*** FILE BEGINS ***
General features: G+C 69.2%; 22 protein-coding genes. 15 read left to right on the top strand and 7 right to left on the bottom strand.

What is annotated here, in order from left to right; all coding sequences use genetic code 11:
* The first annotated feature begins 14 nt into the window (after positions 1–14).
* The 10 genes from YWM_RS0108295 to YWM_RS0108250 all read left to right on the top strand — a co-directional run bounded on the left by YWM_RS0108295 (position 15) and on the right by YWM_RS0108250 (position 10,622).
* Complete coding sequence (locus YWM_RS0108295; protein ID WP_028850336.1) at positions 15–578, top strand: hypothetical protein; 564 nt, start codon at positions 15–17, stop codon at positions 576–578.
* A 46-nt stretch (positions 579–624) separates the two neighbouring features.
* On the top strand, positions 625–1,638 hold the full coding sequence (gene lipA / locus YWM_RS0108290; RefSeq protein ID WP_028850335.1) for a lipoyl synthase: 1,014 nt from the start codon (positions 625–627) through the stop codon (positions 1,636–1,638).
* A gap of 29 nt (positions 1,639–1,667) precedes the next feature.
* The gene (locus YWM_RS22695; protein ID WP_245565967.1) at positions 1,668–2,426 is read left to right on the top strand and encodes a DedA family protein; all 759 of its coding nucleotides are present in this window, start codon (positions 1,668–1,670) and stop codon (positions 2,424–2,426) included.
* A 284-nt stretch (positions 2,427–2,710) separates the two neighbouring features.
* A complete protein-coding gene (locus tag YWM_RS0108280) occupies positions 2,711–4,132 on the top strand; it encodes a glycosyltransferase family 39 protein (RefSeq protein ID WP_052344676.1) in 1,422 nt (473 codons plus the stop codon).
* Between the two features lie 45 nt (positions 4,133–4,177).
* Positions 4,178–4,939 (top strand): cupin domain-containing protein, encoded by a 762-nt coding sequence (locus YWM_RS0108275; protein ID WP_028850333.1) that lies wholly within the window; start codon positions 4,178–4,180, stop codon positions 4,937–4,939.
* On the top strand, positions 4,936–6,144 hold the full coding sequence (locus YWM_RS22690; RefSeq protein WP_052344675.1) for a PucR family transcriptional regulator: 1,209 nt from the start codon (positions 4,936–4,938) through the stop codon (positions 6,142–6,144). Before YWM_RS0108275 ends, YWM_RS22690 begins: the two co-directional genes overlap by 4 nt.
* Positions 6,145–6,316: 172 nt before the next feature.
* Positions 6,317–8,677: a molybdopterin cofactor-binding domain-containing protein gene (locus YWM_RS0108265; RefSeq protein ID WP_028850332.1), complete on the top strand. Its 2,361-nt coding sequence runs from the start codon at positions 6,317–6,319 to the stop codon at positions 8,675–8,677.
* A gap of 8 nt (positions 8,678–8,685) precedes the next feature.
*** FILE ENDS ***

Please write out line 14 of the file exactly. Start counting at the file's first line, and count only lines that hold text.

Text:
* On the top strand, positions 4,936–6,144 hold the full coding sequence (locus YWM_RS22690; RefSeq protein WP_052344675.1) for a PucR family transcriptional regulator: 1,209 nt from the start codon (positions 4,936–4,938) through the stop codon (positions 6,142–6,144). Before YWM_RS0108275 ends, YWM_RS22690 begins: the two co-directional genes overlap by 4 nt.